A stress test, also called an exercise stress test, shows how your heart works during physical activity. Because exercise makes your heart pump harder and faster, an exercise stress test can reveal problems with blood flow within your heart.
A stress test usually involves walking on a treadmill while your heart rhythm, blood pressure and breathing are monitored.
Your doctor may recommend a stress test if you have signs or symptoms of coronary artery disease or an irregular heart rhythm (arrhythmia). The test may also guide treatment decisions, measure the effectiveness of treatment or determine the severity of a heart condition.
How to prepare:
- No caffeine 24 hour prior to your test.
- No betablocker medications the morning of test.
- Wear comfortable clothing and walking shoes
During a stress test:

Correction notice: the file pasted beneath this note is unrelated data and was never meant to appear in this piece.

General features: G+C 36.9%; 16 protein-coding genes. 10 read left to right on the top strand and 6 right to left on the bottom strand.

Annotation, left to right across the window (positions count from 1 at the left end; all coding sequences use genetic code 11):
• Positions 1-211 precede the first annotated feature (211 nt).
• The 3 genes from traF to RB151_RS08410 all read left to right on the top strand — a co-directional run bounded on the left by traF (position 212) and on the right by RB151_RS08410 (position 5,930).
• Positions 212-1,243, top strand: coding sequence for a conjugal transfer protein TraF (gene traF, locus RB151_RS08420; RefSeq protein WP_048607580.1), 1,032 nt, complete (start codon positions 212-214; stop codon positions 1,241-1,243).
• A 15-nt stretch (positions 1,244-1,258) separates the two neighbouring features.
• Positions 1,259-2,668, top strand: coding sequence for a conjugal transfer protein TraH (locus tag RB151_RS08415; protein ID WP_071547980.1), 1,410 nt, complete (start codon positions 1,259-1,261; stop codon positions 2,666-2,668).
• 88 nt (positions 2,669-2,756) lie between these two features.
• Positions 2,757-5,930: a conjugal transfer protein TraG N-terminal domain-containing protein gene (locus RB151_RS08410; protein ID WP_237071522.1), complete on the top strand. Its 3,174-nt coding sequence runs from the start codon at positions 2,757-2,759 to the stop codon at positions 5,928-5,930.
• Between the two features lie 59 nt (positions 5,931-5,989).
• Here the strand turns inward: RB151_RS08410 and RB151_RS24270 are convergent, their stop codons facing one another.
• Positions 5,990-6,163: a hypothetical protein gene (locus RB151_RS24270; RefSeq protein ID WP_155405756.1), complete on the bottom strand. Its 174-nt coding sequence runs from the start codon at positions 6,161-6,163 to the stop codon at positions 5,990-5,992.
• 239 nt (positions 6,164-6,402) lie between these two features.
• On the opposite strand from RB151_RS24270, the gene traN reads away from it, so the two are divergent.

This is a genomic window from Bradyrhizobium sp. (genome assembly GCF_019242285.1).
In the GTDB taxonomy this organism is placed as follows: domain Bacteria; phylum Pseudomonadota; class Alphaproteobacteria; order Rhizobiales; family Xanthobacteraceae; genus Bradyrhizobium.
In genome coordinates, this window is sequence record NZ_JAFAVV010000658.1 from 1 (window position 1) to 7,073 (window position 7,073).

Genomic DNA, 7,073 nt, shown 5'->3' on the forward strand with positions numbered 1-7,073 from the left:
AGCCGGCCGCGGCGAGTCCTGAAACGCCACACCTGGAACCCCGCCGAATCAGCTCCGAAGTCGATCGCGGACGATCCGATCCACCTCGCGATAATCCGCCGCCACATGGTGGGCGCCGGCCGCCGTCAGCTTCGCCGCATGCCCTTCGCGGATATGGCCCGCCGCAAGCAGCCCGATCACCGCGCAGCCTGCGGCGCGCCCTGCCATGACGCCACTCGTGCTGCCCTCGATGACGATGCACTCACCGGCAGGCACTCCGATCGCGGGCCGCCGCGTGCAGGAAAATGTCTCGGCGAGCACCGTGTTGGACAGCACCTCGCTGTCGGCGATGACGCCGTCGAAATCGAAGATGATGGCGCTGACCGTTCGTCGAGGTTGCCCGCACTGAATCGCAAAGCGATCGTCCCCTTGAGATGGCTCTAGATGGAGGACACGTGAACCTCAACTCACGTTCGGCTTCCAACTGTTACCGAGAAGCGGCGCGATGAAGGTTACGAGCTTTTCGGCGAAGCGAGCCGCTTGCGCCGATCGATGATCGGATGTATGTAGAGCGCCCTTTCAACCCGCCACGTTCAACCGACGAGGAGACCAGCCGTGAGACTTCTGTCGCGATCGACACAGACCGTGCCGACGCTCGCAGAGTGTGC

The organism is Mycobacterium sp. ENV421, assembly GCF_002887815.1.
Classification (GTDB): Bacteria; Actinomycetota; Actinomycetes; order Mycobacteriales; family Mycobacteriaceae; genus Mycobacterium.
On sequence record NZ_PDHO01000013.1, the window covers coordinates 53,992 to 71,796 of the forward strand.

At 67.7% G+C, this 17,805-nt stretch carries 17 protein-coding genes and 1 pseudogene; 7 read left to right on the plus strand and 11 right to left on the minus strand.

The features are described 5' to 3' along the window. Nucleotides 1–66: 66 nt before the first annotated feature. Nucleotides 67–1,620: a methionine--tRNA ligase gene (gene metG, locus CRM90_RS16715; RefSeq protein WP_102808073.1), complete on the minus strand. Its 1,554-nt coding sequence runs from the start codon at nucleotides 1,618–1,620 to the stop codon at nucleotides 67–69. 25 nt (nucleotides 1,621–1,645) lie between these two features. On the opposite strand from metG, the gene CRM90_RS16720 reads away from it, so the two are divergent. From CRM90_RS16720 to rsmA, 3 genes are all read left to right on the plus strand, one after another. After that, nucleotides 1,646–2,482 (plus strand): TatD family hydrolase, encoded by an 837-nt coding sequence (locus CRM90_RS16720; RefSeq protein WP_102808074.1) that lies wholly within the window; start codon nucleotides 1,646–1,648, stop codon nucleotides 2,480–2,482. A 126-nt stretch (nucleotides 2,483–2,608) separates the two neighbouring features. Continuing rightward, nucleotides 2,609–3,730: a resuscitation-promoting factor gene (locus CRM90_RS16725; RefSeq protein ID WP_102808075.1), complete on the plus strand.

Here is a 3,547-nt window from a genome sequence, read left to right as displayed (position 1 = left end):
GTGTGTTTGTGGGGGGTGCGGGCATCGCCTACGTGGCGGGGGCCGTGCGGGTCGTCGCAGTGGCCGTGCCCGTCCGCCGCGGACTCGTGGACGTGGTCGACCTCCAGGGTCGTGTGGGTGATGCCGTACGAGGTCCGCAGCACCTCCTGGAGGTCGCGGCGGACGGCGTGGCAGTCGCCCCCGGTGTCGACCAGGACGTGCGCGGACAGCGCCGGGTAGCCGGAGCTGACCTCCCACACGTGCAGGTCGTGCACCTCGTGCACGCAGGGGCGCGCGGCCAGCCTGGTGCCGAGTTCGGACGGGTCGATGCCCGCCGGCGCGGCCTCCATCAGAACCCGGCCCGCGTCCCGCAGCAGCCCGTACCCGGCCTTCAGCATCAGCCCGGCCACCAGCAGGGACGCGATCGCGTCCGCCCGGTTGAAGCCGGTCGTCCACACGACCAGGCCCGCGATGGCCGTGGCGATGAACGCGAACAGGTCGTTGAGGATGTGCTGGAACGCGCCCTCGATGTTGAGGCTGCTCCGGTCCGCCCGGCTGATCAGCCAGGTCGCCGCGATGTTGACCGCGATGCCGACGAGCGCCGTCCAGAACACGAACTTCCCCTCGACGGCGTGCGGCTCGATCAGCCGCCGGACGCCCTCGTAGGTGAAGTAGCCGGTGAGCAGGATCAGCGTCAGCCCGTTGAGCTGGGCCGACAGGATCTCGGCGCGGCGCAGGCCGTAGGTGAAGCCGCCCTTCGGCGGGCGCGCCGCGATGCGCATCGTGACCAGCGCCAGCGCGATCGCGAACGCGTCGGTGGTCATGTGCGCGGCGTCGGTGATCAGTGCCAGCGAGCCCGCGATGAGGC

Our technician will place electrodes on your chest, legs and arms. Some areas may need to be shaved to help them stick. The electrodes have wires connected to an electrocardiogram machine, which records the electrical signals that trigger your heartbeats. A cuff on your arm checks your blood pressure during the test. As the test progresses, the exercise gets more difficult. You can use the railing on the treadmill for balance. Don't hang on tightly, as this may skew the results.
You continue exercising until your heart rate has reached a set target or until you develop symptoms that don't allow you to continue. These signs and symptoms may include:
- Moderate to severe chest pain
- Severe shortness of breath
- Abnormally high or low blood pressure
- An abnormal heart rhythm
- Certain changes in your electrocardiogram
- You may stop the test anytime you're too uncomfortable to continue exercising.